Beyond Trump and Clinton – Ballot Measures as True Change Agents

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Beyond Trump and Clinton – Ballot Measures as True Change Agents

people voting

While US Elections Capture Public Attention, Important Issues are Being Decided Locally

Ballot Measures: The Ultimate Power Play

Donald Trump, Hillary Clinton, WikiLeaks, FBI, emails, at times it seems like the 2016 US Presidential election has become as surreal as a movie script. In fact, it wouldn’t be surprising if Hollywood was already working on its next election-themed blockbuster.

The US Presidential election has become one of the most contentious elections in American history. Former friends have become enemies; family members are engaged in a mini civil war and each side is threatening to “burn down the country” if they lose. It is enough to make a US citizen want to pack up and head out to some exotic, deserted island until the dust settles. However, if we consider the 157 ballot measures awaiting approval, we can still catch a glimpse of the eternal flame of self-determination that has shaped America since its founding.

Hillary Clinton vs. Donald Trump

Hillary Clinton vs. Donald Trump. (Image: Caricatures by DonkeyHotey on Flickr through Creative Commons)

Potentially Life-Changing Ballot Measures

1. Marijuana
In 2012, Colorado and Washington were the first states in America to legalize recreational marijuana. The results have been hugely successful, especially in Colorado which reaped so much in tax revenue that the state had to turn to the voters once more to decide how to allocate the excess funds. This year, Maine, Arizona, Massachusetts and Nevada will seek to join the ‘legalization club’, and North Dakota, Arkansas, Montana and Florida will ask voters to approve the legalization of marijuana for medical purposes. If all ballot measures pass, recreational or medical marijuana will be legal in a total of 25 states, half the country.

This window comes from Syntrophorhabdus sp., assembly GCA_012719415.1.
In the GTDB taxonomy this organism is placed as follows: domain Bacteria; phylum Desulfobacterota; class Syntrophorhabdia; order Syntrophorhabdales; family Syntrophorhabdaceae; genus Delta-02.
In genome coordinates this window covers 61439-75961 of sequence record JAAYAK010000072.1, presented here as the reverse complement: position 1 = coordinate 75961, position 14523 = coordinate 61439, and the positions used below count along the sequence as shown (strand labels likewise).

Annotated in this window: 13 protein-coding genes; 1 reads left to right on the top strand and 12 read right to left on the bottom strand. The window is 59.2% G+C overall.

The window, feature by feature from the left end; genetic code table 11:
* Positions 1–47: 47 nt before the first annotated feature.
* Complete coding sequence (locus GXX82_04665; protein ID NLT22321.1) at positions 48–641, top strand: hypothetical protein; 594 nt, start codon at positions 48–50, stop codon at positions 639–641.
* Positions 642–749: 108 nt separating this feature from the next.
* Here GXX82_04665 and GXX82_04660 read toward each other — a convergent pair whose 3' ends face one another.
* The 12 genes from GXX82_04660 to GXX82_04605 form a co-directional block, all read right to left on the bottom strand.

2. Carbon Tax
While various nations continue to argue and make declarations about how to save the environment, Washington may become the first state to actually implement its own carbon tax. As proposed in this ballot, companies would be taxed according to the amount of carbon dioxide they emit. Surprisingly, this ballot measure isn’t sailing through smoothly, which is odd for a state known for its commitment to environmental sustainability. The difficulty seems to be centered around the question of how to spend the tax revenues, an issue which has created more opposition than support.

3. Animal Rights
The US Humane Society, as well as local animal rights activists have devoted considerable amounts of resources to ensure the passage of a specific Massachusetts ballot measure. This law would essentially ban farm operators from confining animals and fowls by requiring the provision of a basic minimum space for each animal. According to this proposal, each animal should have enough room to move around, lie down, stand up and turn around. To many, this may seem like a minor issue, but producers and manufacturers are fighting the measure, claiming that it will make food more expensive.

Taking a Closer look at the Big Picture

While the tension between political candidates and parties is reaching its peak, and stress levels are running high, it’s important to remember that the ‘big picture’ is made up of smaller details. These details too can be influenced by US citizens and affect their everyday lives.